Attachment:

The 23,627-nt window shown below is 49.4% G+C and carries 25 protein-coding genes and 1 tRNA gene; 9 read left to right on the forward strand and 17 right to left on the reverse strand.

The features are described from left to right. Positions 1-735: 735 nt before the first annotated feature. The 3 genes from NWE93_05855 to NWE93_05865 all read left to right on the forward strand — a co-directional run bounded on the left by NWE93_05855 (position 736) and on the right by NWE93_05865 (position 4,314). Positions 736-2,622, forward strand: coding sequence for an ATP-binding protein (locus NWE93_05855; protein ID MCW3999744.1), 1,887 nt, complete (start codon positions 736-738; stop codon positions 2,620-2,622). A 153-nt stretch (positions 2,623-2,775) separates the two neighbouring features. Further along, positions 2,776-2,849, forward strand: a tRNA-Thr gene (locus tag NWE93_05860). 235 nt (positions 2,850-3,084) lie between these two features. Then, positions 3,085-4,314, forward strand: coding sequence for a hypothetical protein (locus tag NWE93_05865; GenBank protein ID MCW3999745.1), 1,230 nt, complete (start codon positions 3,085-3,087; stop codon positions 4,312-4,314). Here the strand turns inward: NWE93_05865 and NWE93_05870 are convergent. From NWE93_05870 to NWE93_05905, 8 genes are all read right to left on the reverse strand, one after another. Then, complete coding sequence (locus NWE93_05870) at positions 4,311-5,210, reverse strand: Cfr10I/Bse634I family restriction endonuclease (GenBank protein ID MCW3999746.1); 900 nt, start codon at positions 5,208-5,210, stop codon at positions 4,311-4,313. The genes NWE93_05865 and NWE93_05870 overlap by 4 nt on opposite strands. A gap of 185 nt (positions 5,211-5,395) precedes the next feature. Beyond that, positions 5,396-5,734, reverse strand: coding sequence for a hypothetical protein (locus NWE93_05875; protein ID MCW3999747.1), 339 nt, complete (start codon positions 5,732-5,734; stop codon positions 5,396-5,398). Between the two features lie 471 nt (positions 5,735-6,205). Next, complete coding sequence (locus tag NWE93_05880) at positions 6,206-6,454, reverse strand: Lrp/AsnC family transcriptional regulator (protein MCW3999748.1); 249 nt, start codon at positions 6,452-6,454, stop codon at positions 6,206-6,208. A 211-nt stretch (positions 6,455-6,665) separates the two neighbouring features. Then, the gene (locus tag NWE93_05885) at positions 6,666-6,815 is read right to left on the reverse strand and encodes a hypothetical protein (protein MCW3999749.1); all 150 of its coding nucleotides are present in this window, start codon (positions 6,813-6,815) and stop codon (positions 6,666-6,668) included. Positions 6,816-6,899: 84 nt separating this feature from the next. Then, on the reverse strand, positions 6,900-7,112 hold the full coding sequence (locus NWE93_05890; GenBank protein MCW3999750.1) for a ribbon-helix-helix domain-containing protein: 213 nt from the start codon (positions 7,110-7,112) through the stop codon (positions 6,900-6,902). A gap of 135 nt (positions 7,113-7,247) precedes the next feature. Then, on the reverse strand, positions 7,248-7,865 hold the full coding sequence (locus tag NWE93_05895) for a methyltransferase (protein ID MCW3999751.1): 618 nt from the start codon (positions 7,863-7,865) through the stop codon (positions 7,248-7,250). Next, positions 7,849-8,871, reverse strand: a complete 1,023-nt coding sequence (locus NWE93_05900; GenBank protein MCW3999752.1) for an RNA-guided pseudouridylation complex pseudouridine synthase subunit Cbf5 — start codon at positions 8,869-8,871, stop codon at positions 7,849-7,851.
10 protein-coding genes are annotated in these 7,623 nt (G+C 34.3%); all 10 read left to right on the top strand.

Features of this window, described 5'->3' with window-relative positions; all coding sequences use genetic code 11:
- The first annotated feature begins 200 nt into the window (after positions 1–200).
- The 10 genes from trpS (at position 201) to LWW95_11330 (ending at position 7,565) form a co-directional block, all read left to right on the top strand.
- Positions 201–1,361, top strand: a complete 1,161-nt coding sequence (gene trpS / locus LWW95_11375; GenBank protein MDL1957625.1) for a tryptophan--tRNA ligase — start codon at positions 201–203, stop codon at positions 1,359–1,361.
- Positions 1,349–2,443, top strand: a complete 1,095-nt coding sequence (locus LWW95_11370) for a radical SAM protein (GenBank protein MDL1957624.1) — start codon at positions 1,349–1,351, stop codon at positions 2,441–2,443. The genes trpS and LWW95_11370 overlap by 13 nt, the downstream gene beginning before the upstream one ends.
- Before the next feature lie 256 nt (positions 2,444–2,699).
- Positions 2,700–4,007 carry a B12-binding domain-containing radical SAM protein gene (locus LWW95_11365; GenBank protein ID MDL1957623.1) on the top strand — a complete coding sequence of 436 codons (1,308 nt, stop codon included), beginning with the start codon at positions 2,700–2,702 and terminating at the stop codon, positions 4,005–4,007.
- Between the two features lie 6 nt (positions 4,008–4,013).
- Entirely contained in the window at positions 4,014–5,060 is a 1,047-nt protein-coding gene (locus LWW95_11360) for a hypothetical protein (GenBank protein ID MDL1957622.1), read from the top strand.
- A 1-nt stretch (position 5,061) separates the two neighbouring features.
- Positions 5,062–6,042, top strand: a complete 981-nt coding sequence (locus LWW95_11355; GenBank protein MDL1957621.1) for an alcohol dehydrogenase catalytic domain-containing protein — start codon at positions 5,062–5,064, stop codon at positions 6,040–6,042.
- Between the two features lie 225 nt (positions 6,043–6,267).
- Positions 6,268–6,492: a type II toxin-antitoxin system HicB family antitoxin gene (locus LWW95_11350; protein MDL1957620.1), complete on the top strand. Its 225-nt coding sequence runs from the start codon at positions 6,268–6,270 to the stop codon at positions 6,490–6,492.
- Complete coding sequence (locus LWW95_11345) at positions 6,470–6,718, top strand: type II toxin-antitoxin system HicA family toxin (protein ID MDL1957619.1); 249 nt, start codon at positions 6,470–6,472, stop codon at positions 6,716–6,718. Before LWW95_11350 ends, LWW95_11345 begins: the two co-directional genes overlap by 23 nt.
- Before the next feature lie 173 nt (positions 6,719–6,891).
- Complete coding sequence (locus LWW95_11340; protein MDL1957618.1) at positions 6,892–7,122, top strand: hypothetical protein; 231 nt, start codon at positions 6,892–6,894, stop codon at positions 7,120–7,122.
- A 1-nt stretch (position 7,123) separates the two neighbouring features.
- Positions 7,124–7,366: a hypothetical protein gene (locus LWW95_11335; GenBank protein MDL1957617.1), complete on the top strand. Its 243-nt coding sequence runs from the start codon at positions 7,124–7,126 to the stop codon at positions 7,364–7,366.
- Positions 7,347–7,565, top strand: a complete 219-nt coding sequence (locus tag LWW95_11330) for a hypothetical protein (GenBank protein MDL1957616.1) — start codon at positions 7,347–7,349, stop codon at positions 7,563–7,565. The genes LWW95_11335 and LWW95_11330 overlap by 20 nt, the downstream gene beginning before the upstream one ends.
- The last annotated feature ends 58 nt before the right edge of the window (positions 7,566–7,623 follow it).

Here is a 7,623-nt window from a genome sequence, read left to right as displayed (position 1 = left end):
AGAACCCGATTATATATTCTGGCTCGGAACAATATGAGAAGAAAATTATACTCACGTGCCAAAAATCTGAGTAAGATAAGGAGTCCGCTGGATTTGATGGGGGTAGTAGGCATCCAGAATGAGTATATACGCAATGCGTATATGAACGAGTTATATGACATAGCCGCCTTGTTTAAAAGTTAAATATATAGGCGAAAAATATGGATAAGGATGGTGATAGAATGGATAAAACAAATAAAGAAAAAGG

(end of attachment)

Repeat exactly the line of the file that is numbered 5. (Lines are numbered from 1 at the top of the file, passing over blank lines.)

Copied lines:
- The first annotated feature begins 200 nt into the window (after positions 1–200).